I love opera. I think it’s a great way of telling a story. I love the music, the voices, the spectacle. Most of all I love the emotions: passion, jealousy, hatred, revenge, joy, redemption. Last week I wrote about operatic emotions and how to get similar feeling into fiction. Today I’d like to cover a couple of structural techniques that opera can teach writers of fiction.
Give characters a theme. A leitmotif is a musical theme that’s associated with a particular character (or a place or even an idea). When a character comes onstage, that theme gives the audience an idea of how to respond to that character. Is the music light and happy? heroic? sinister? And when the character reenters later on, the leitmotif reminds the audience who that character is. A famous example is Wagner’s Ride of the Valkyries, which announces the entrance of these battle maidens who swoop up fallen heroes and carry them off to Valhalla. (If you ever saw the Bugs Bunny cartoon “What’s Opera, Doc,” it’s the music playing when Elmer Fudd sings “Kill the wabbit, kill the wabbit, kill the WABbit!”)
Writers can give characters distinguishing characteristics in the same way. For example, if an old lady has bright blackbird eyes, readers get a sense that she’s vivacious and alert. Later, when she appears again, a quick reference to those blackbird eyes provides a shorthand way to help readers remember who this character is and what she’s like. (Use the emotional filter when you choose a distinguishing trait so that readers know how the point-of-view character feels about this person.)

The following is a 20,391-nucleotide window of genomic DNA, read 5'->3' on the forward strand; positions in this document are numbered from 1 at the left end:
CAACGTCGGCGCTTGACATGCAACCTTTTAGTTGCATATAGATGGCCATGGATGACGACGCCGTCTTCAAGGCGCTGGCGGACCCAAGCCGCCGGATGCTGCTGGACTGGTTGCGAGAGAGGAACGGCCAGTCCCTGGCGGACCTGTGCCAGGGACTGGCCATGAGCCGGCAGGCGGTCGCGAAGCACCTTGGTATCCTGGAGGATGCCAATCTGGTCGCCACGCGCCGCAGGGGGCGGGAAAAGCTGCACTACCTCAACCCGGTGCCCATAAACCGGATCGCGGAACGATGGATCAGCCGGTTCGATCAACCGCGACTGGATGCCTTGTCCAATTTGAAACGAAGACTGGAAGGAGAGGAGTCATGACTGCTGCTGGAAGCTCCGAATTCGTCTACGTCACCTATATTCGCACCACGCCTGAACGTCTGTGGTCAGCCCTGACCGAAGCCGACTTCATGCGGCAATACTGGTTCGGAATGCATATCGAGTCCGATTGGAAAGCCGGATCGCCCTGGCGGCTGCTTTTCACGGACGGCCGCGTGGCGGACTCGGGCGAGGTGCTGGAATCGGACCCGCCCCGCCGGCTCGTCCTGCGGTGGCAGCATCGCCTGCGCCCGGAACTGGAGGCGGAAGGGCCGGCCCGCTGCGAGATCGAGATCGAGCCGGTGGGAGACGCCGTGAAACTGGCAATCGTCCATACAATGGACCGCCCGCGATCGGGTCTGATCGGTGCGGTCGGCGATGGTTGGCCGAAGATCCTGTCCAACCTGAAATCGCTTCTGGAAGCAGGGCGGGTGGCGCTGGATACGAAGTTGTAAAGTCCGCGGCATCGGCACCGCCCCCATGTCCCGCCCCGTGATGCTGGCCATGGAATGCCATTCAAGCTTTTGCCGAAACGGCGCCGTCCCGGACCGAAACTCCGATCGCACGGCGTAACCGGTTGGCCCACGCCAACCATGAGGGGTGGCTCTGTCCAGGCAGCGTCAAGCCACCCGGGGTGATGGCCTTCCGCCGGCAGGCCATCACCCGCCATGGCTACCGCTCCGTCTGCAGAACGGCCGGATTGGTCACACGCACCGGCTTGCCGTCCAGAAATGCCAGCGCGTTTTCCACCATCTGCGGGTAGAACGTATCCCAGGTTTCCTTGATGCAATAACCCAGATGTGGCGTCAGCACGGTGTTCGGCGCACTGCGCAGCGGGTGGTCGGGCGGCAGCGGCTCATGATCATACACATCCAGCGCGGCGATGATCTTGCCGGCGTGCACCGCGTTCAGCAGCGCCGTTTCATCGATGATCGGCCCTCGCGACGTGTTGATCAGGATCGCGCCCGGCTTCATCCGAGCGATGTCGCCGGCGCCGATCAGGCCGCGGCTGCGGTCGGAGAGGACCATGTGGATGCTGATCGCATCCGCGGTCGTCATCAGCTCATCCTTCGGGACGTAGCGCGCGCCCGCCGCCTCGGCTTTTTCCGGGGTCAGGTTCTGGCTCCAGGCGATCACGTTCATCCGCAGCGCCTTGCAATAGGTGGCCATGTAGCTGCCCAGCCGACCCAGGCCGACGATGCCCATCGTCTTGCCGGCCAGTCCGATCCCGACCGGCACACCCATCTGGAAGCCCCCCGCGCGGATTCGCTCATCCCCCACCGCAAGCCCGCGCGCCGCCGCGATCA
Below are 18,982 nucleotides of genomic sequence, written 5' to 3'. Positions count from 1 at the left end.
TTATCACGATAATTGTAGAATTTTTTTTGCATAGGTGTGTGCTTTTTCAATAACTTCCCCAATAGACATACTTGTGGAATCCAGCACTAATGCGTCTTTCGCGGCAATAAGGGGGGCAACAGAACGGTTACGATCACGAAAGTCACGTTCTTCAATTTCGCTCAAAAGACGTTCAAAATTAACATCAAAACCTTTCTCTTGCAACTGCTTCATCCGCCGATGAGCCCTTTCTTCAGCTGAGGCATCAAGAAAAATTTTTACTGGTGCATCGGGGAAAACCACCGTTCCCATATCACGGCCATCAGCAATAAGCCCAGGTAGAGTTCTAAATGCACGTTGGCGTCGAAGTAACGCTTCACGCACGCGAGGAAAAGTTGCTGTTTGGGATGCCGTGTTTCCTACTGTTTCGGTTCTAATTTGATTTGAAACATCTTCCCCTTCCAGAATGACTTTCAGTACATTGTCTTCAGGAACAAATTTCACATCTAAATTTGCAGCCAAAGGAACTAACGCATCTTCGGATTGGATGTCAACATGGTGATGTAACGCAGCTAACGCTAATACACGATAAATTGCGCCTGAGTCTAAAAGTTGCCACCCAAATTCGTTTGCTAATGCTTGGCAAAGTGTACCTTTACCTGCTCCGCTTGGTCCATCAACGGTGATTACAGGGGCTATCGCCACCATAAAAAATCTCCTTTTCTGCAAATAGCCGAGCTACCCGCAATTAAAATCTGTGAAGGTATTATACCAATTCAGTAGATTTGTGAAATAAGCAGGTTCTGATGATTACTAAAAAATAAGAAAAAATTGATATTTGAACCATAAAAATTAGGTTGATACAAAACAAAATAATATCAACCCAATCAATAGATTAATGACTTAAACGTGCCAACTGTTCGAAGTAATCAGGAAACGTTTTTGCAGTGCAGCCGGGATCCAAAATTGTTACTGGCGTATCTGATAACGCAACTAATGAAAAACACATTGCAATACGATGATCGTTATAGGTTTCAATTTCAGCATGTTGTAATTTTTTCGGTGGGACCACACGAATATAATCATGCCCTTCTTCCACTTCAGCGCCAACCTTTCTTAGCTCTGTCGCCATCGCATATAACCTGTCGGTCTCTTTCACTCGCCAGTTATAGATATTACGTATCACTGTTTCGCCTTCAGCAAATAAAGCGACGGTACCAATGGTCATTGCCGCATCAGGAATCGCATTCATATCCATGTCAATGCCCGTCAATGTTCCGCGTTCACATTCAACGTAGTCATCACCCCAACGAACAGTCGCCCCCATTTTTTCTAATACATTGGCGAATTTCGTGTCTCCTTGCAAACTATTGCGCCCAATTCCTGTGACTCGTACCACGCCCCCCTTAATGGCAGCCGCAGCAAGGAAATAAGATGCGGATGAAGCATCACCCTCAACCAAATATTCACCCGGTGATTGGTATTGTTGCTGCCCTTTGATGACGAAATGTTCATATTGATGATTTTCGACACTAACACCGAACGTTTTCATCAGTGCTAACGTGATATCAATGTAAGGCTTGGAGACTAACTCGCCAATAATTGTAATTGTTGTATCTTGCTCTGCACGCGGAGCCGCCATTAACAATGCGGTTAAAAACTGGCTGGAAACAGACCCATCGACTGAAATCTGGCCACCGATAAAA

Here’s a concert performance of the opening of Act 3 of Die Walküre from 2005.
Use emotional touchstones to come full circle. I love it when a character looks back from a new, more experienced place at former hopes, fears, dreams, or meaningful moments. Verdi composed an operatic version of Shakespeare’s play Othello. In Verdi’s Otello, Act I ends with a love duet between Otello and Desdemona in which Otello takes kisses his wife three times. At the end of Act IV, after he’s killed Desdemona and realized he was wrong in his jealous suspicions, Otello stabs himself and then kisses his dead wife three times before he dies, himself. The music and words echo their earlier love scene, recalling the love that Otello has thrown away.
In writing, it’s also an effective technique to circle back to key moments and show them from a new perspective. It emphasizes how a character has grown or how dreams have shattered.
The following clip happens early in Verdi’s Don Carlo. In it, Don Carlo and his friend Rodrigo sing a rousing duet about friendship and freedom. Much later in the opera, Rodrigo sacrifices his life for his friend. In his death scene, the music echoes a theme from this duet, but softly and in the background, with no singing. (To hear it, go back to this post and watch the third video; the theme comes in at around 1:50.) It’s a poignant way to recall the promise their friendship held.
Singers here are Jose Carreras (Don Carlo) and Piero Capuccilli (Rodrigo). They’re allowed to move around more than you see here, honest.